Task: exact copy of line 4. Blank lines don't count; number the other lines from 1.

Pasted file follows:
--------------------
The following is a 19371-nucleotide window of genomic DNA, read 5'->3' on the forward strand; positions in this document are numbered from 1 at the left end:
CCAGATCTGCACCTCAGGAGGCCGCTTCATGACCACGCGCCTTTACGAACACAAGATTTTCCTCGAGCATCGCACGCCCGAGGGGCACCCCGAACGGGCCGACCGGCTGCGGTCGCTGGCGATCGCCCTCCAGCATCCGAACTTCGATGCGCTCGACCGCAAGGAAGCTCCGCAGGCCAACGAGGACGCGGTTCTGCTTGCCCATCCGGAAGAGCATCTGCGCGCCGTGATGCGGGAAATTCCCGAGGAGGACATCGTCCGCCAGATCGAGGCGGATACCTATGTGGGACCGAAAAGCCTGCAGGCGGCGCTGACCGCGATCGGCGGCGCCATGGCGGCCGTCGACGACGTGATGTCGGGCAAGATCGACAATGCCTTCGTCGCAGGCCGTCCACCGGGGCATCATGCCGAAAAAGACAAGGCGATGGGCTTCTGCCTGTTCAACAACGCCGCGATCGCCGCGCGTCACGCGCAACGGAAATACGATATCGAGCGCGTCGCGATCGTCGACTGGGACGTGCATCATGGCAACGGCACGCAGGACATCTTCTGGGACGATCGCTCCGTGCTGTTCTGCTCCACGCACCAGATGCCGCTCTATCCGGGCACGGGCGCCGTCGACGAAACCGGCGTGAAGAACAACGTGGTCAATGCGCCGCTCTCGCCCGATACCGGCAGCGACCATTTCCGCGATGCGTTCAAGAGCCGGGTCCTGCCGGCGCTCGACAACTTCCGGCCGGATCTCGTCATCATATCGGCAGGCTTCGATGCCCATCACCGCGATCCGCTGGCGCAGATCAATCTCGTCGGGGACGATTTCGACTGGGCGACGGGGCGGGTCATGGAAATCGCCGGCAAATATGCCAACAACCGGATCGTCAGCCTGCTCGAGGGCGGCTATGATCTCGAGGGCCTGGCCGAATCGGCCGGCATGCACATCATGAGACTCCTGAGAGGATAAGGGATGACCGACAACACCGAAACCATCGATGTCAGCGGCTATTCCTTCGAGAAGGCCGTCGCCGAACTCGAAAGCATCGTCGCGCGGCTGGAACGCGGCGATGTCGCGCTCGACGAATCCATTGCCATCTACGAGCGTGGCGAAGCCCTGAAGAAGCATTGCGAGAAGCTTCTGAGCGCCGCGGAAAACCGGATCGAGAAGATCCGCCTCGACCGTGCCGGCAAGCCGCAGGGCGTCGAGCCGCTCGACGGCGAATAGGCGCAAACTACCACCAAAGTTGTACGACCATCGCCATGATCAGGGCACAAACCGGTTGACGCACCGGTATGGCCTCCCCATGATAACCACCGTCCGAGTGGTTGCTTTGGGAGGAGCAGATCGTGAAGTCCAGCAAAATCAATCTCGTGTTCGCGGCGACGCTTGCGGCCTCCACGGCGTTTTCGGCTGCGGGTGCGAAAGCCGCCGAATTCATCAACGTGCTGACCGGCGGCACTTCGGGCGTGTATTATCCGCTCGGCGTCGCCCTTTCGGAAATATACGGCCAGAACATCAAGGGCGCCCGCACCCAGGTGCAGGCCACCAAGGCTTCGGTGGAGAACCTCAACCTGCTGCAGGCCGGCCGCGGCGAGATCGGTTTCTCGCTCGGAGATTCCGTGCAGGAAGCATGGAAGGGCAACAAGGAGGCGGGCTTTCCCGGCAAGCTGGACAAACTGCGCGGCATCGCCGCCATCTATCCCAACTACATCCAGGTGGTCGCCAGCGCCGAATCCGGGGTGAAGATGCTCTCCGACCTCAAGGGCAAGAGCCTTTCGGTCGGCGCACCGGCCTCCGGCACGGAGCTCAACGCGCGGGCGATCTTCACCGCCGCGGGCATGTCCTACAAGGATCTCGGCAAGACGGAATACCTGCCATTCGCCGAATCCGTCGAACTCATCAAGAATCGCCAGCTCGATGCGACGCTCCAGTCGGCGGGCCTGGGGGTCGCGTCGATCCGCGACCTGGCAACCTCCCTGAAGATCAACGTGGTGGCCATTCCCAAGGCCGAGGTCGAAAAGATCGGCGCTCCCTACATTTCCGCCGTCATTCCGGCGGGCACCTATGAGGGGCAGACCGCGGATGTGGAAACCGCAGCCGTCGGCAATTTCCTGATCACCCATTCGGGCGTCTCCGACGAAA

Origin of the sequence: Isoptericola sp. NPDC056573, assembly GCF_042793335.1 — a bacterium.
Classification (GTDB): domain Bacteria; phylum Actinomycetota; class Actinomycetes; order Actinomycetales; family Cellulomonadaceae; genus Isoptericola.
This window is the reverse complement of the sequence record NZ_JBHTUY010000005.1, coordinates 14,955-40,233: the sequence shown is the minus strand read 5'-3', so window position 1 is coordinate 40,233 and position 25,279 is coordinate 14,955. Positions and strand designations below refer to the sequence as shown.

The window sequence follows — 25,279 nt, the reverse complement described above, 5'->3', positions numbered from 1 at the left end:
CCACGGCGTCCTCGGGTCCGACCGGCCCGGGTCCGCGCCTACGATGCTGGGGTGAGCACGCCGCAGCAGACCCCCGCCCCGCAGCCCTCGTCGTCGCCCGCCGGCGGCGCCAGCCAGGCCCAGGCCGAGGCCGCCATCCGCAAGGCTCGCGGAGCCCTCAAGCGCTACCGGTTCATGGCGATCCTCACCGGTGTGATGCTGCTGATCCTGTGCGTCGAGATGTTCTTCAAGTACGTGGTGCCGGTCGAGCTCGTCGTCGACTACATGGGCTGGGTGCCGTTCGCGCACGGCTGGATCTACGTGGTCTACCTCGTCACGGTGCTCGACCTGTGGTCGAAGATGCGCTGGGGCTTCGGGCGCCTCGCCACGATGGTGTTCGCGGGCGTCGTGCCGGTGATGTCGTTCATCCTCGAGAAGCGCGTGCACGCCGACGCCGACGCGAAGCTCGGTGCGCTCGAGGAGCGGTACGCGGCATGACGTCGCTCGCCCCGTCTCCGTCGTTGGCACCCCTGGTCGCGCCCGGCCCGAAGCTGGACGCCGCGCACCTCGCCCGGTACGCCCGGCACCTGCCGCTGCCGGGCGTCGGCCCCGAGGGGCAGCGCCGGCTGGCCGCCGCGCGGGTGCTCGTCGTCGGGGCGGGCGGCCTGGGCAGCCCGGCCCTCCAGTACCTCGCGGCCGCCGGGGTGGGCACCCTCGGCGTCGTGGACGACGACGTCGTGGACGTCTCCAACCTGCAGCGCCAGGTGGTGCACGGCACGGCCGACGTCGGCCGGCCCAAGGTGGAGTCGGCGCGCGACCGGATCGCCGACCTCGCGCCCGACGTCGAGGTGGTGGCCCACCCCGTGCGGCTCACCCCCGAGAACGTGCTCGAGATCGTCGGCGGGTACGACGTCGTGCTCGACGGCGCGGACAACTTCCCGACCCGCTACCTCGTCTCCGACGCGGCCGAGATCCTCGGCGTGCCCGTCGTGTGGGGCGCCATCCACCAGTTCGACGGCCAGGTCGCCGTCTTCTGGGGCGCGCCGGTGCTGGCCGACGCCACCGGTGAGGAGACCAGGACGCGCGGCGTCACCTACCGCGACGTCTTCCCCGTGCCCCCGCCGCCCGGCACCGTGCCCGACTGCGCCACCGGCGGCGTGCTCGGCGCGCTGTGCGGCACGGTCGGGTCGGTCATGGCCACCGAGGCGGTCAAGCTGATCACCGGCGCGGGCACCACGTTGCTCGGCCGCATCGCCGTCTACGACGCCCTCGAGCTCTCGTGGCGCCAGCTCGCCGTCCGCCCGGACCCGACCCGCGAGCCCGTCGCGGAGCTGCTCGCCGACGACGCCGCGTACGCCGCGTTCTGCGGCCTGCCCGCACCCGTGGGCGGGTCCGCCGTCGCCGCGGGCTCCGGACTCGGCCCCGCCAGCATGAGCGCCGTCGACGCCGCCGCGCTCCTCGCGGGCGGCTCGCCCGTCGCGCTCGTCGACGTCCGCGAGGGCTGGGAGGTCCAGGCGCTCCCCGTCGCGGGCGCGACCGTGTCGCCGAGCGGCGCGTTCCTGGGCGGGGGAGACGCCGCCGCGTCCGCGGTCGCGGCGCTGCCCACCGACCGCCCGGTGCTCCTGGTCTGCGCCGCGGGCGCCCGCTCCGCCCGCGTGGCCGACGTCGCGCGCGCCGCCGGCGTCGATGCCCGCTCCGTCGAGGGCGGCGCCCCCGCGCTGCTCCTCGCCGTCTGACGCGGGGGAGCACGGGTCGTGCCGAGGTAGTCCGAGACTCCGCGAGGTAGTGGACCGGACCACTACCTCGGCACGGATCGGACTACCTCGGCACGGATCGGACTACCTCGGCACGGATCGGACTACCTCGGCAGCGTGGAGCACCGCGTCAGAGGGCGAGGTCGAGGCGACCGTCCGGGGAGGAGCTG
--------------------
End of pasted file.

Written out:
Classification (GTDB): domain Bacteria; phylum Actinomycetota; class Actinomycetes; order Actinomycetales; family Cellulomonadaceae; genus Isoptericola.